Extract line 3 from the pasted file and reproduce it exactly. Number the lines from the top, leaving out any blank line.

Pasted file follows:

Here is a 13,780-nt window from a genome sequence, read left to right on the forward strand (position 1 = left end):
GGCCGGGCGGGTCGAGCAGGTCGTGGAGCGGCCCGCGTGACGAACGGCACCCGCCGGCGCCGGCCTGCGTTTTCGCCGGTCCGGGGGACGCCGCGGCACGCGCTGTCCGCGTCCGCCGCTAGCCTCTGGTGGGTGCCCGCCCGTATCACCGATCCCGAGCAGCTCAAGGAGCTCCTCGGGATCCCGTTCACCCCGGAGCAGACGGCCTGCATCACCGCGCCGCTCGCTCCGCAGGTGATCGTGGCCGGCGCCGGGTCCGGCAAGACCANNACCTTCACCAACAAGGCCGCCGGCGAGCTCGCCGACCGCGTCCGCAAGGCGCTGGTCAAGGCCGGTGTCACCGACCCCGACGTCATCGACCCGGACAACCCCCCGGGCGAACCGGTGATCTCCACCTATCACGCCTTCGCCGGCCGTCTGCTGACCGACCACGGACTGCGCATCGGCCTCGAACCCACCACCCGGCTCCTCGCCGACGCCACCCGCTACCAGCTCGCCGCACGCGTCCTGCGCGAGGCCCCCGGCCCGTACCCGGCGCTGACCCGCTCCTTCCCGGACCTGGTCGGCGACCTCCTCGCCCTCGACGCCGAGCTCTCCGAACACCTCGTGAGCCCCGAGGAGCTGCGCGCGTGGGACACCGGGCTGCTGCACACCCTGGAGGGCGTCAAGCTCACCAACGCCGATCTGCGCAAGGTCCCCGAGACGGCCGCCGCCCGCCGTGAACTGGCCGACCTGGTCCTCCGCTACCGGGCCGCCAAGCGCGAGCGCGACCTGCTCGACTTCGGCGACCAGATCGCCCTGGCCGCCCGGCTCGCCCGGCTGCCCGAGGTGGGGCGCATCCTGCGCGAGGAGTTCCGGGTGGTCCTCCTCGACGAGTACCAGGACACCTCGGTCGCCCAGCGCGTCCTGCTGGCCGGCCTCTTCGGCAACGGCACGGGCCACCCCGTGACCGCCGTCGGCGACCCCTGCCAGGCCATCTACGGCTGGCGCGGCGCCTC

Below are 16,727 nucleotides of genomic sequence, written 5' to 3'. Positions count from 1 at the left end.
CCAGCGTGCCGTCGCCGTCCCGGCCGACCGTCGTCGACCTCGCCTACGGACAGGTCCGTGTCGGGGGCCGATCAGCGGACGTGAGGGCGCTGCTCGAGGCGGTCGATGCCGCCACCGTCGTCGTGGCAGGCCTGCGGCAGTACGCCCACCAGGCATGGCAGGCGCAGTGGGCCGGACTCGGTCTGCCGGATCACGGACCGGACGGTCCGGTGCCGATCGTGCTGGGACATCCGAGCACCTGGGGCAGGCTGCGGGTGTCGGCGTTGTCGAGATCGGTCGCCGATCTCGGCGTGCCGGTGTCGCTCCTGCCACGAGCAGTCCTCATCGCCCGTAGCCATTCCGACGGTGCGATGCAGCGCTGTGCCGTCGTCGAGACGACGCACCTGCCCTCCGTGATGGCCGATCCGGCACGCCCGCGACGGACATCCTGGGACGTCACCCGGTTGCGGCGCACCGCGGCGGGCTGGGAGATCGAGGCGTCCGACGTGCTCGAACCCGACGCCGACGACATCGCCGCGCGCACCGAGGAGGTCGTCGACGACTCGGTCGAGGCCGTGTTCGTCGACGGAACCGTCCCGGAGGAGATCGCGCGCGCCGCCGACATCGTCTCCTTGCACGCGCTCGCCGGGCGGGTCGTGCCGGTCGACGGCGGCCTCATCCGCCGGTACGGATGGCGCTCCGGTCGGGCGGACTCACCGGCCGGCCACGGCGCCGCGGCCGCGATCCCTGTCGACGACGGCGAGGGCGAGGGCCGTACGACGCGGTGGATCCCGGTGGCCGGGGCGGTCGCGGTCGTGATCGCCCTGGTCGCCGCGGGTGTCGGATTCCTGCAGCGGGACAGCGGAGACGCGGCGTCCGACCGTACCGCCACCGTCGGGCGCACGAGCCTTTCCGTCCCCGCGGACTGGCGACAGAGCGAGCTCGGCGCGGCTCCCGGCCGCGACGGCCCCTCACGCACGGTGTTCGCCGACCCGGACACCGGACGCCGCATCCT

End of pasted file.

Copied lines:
Below are 16,727 nucleotides of genomic sequence, written 5' to 3'. Positions count from 1 at the left end.